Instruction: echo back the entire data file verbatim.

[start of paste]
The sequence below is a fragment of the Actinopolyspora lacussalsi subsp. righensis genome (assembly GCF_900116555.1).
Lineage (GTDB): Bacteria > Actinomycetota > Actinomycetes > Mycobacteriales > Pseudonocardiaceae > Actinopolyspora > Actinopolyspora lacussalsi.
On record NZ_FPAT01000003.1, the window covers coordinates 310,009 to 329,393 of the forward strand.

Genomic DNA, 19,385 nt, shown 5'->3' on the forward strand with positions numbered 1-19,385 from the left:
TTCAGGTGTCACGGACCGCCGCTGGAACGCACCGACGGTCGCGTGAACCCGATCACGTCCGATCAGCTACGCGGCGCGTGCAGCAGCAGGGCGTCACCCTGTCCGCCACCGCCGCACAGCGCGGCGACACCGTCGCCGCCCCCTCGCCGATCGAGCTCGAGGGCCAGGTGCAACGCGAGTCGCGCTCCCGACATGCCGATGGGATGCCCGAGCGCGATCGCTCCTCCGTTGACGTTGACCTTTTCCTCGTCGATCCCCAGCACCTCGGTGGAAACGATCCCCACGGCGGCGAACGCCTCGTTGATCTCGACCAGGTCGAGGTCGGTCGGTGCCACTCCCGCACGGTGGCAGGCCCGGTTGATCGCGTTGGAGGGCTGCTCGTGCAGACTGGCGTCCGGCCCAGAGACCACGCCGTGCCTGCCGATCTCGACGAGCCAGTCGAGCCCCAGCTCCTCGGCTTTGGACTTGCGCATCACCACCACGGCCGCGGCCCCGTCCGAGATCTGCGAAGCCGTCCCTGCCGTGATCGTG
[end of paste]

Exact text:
The sequence below is a fragment of the Actinopolyspora lacussalsi subsp. righensis genome (assembly GCF_900116555.1).
Lineage (GTDB): Bacteria > Actinomycetota > Actinomycetes > Mycobacteriales > Pseudonocardiaceae > Actinopolyspora > Actinopolyspora lacussalsi.
On record NZ_FPAT01000003.1, the window covers coordinates 310,009 to 329,393 of the forward strand.

Genomic DNA, 19,385 nt, shown 5'->3' on the forward strand with positions numbered 1-19,385 from the left:
TTCAGGTGTCACGGACCGCCGCTGGAACGCACCGACGGTCGCGTGAACCCGATCACGTCCGATCAGCTACGCGGCGCGTGCAGCAGCAGGGCGTCACCCTGTCCGCCACCGCCGCACAGCGCGGCGACACCGTCGCCGCCCCCTCGCCGATCGAGCTCGAGGGCCAGGTGCAACGCGAGTCGCGCTCCCGACATGCCGATGGGATGCCCGAGCGCGATCGCTCCTCCGTTGACGTTGACCTTTTCCTCGTCGATCCCCAGCACCTCGGTGGAAACGATCCCCACGGCGGCGAACGCCTCGTTGATCTCGACCAGGTCGAGGTCGGTCGGTGCCACTCCCGCACGGTGGCAGGCCCGGTTGATCGCGTTGGAGGGCTGCTCGTGCAGACTGGCGTCCGGCCCAGAGACCACGCCGTGCCTGCCGATCTCGACGAGCCAGTCGAGCCCCAGCTCCTCGGCTTTGGACTTGCGCATCACCACCACGGCCGCGGCCCCGTCCGAGATCTGCGAAGCCGTCCCTGCCGTGATCGTG